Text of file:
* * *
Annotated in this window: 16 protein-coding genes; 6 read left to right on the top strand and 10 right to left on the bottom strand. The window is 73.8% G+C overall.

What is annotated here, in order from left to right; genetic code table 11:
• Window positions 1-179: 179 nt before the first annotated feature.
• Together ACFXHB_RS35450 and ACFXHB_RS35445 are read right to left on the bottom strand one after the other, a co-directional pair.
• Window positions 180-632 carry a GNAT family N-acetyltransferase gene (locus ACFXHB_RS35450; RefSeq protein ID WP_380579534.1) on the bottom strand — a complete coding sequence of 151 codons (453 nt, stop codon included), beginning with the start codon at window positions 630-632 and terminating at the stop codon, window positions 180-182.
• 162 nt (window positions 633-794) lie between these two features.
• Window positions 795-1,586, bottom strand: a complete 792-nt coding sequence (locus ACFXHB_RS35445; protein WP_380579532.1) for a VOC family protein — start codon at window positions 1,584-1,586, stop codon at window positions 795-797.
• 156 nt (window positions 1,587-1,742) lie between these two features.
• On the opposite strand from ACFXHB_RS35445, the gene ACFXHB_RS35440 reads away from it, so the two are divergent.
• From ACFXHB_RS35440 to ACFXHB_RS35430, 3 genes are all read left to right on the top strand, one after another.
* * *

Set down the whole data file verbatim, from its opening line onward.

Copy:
Annotated in this window: 16 protein-coding genes; 6 read left to right on the top strand and 10 right to left on the bottom strand. The window is 73.8% G+C overall.

What is annotated here, in order from left to right; genetic code table 11:
• Window positions 1-179: 179 nt before the first annotated feature.
• Together ACFXHB_RS35450 and ACFXHB_RS35445 are read right to left on the bottom strand one after the other, a co-directional pair.
• Window positions 180-632 carry a GNAT family N-acetyltransferase gene (locus ACFXHB_RS35450; RefSeq protein ID WP_380579534.1) on the bottom strand — a complete coding sequence of 151 codons (453 nt, stop codon included), beginning with the start codon at window positions 630-632 and terminating at the stop codon, window positions 180-182.
• 162 nt (window positions 633-794) lie between these two features.
• Window positions 795-1,586, bottom strand: a complete 792-nt coding sequence (locus ACFXHB_RS35445; protein WP_380579532.1) for a VOC family protein — start codon at window positions 1,584-1,586, stop codon at window positions 795-797.
• 156 nt (window positions 1,587-1,742) lie between these two features.
• On the opposite strand from ACFXHB_RS35445, the gene ACFXHB_RS35440 reads away from it, so the two are divergent.
• From ACFXHB_RS35440 to ACFXHB_RS35430, 3 genes are all read left to right on the top strand, one after another.